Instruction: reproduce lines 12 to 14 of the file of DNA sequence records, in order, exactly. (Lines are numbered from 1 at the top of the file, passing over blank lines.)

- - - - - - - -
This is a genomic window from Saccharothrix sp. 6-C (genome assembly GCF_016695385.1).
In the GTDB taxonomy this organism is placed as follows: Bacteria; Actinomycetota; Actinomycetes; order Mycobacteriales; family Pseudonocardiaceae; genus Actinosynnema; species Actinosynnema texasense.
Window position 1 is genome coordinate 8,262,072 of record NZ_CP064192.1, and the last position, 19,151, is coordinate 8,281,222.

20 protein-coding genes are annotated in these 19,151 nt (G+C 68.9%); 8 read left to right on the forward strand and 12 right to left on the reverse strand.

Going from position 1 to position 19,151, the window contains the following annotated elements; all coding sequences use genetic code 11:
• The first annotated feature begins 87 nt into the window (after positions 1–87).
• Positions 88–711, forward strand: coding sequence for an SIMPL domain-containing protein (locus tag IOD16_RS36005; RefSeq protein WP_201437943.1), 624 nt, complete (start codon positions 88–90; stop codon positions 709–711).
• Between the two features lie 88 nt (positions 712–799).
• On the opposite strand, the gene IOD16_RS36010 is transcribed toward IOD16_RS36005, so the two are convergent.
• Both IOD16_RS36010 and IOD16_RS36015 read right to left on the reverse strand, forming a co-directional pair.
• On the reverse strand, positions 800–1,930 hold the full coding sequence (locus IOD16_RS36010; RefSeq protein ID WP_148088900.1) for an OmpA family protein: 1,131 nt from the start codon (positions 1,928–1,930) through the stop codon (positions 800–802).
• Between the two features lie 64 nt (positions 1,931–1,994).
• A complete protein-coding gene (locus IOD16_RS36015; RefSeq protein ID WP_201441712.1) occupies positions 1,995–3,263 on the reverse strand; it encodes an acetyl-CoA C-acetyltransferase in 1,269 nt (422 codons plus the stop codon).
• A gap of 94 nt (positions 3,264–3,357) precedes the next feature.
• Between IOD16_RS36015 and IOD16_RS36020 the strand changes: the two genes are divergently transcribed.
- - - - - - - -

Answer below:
• Between the two features lie 64 nt (positions 1,931–1,994).
• A complete protein-coding gene (locus IOD16_RS36015; RefSeq protein ID WP_201441712.1) occupies positions 1,995–3,263 on the reverse strand; it encodes an acetyl-CoA C-acetyltransferase in 1,269 nt (422 codons plus the stop codon).
• A gap of 94 nt (positions 3,264–3,357) precedes the next feature.